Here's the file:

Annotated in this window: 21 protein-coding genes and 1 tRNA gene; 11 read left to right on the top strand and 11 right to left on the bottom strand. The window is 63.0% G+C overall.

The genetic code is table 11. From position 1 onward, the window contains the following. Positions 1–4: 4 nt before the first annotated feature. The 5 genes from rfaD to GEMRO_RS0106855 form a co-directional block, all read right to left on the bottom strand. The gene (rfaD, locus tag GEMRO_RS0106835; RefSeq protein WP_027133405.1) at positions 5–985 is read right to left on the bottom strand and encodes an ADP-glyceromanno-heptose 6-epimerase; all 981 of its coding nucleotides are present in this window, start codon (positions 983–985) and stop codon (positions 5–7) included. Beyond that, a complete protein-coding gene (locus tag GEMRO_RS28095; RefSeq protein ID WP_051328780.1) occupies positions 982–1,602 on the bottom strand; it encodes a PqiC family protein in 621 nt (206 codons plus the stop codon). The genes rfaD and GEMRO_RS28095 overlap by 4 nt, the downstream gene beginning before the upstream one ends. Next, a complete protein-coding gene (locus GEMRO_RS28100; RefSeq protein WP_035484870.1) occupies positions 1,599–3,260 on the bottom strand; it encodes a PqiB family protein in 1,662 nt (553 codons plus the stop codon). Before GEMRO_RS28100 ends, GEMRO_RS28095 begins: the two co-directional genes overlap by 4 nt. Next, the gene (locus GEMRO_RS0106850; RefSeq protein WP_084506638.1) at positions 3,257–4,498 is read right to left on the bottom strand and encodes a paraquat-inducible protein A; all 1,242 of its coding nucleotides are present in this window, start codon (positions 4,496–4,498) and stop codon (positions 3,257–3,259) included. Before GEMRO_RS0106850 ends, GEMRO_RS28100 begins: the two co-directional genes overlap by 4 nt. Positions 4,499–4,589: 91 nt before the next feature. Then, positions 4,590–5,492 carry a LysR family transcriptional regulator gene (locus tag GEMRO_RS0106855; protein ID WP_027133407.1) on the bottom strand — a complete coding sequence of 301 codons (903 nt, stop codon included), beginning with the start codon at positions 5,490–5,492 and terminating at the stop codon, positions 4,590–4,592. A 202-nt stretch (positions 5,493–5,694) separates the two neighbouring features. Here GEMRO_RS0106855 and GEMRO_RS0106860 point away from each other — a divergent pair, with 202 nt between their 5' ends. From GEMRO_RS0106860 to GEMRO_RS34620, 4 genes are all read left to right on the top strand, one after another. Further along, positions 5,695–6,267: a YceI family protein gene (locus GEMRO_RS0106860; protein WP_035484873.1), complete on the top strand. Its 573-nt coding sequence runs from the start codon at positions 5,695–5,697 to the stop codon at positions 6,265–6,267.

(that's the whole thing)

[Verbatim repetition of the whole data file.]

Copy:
Annotated in this window: 21 protein-coding genes and 1 tRNA gene; 11 read left to right on the top strand and 11 right to left on the bottom strand. The window is 63.0% G+C overall.

The genetic code is table 11. From position 1 onward, the window contains the following. Positions 1–4: 4 nt before the first annotated feature. The 5 genes from rfaD to GEMRO_RS0106855 form a co-directional block, all read right to left on the bottom strand. The gene (rfaD, locus tag GEMRO_RS0106835; RefSeq protein WP_027133405.1) at positions 5–985 is read right to left on the bottom strand and encodes an ADP-glyceromanno-heptose 6-epimerase; all 981 of its coding nucleotides are present in this window, start codon (positions 983–985) and stop codon (positions 5–7) included. Beyond that, a complete protein-coding gene (locus tag GEMRO_RS28095; RefSeq protein ID WP_051328780.1) occupies positions 982–1,602 on the bottom strand; it encodes a PqiC family protein in 621 nt (206 codons plus the stop codon). The genes rfaD and GEMRO_RS28095 overlap by 4 nt, the downstream gene beginning before the upstream one ends. Next, a complete protein-coding gene (locus GEMRO_RS28100; RefSeq protein WP_035484870.1) occupies positions 1,599–3,260 on the bottom strand; it encodes a PqiB family protein in 1,662 nt (553 codons plus the stop codon). Before GEMRO_RS28100 ends, GEMRO_RS28095 begins: the two co-directional genes overlap by 4 nt. Next, the gene (locus GEMRO_RS0106850; RefSeq protein WP_084506638.1) at positions 3,257–4,498 is read right to left on the bottom strand and encodes a paraquat-inducible protein A; all 1,242 of its coding nucleotides are present in this window, start codon (positions 4,496–4,498) and stop codon (positions 3,257–3,259) included. Before GEMRO_RS0106850 ends, GEMRO_RS28100 begins: the two co-directional genes overlap by 4 nt. Positions 4,499–4,589: 91 nt before the next feature. Then, positions 4,590–5,492 carry a LysR family transcriptional regulator gene (locus tag GEMRO_RS0106855; protein ID WP_027133407.1) on the bottom strand — a complete coding sequence of 301 codons (903 nt, stop codon included), beginning with the start codon at positions 5,490–5,492 and terminating at the stop codon, positions 4,590–4,592. A 202-nt stretch (positions 5,493–5,694) separates the two neighbouring features. Here GEMRO_RS0106855 and GEMRO_RS0106860 point away from each other — a divergent pair, with 202 nt between their 5' ends. From GEMRO_RS0106860 to GEMRO_RS34620, 4 genes are all read left to right on the top strand, one after another. Further along, positions 5,695–6,267: a YceI family protein gene (locus GEMRO_RS0106860; protein WP_035484873.1), complete on the top strand. Its 573-nt coding sequence runs from the start codon at positions 5,695–5,697 to the stop codon at positions 6,265–6,267.